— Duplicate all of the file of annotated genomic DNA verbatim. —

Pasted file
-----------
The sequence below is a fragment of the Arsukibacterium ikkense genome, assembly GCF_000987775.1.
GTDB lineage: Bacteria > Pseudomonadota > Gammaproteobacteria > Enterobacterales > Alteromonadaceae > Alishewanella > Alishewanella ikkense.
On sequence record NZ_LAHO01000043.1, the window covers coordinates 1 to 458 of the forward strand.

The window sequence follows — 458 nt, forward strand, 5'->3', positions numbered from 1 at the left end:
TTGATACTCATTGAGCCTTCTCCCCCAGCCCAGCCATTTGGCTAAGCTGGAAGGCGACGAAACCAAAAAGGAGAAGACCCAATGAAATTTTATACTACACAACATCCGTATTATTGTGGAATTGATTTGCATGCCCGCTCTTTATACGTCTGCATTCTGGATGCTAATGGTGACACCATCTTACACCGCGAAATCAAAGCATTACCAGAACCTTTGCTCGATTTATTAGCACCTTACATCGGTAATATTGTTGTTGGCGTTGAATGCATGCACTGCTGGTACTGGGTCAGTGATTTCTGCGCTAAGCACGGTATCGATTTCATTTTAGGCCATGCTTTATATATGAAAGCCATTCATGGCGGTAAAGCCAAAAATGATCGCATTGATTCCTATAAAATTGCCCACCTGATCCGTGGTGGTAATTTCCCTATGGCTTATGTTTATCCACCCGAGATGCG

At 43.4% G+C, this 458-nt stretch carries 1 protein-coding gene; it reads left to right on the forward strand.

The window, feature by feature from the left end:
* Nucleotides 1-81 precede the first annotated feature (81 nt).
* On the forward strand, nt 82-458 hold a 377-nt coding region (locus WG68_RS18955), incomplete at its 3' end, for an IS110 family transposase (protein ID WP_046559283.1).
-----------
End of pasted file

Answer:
The sequence below is a fragment of the Arsukibacterium ikkense genome, assembly GCF_000987775.1.
GTDB lineage: Bacteria > Pseudomonadota > Gammaproteobacteria > Enterobacterales > Alteromonadaceae > Alishewanella > Alishewanella ikkense.
On sequence record NZ_LAHO01000043.1, the window covers coordinates 1 to 458 of the forward strand.

The window sequence follows — 458 nt, forward strand, 5'->3', positions numbered from 1 at the left end:
TTGATACTCATTGAGCCTTCTCCCCCAGCCCAGCCATTTGGCTAAGCTGGAAGGCGACGAAACCAAAAAGGAGAAGACCCAATGAAATTTTATACTACACAACATCCGTATTATTGTGGAATTGATTTGCATGCCCGCTCTTTATACGTCTGCATTCTGGATGCTAATGGTGACACCATCTTACACCGCGAAATCAAAGCATTACCAGAACCTTTGCTCGATTTATTAGCACCTTACATCGGTAATATTGTTGTTGGCGTTGAATGCATGCACTGCTGGTACTGGGTCAGTGATTTCTGCGCTAAGCACGGTATCGATTTCATTTTAGGCCATGCTTTATATATGAAAGCCATTCATGGCGGTAAAGCCAAAAATGATCGCATTGATTCCTATAAAATTGCCCACCTGATCCGTGGTGGTAATTTCCCTATGGCTTATGTTTATCCACCCGAGATGCG

At 43.4% G+C, this 458-nt stretch carries 1 protein-coding gene; it reads left to right on the forward strand.

The window, feature by feature from the left end:
* Nucleotides 1-81 precede the first annotated feature (81 nt).
* On the forward strand, nt 82-458 hold a 377-nt coding region (locus WG68_RS18955), incomplete at its 3' end, for an IS110 family transposase (protein ID WP_046559283.1).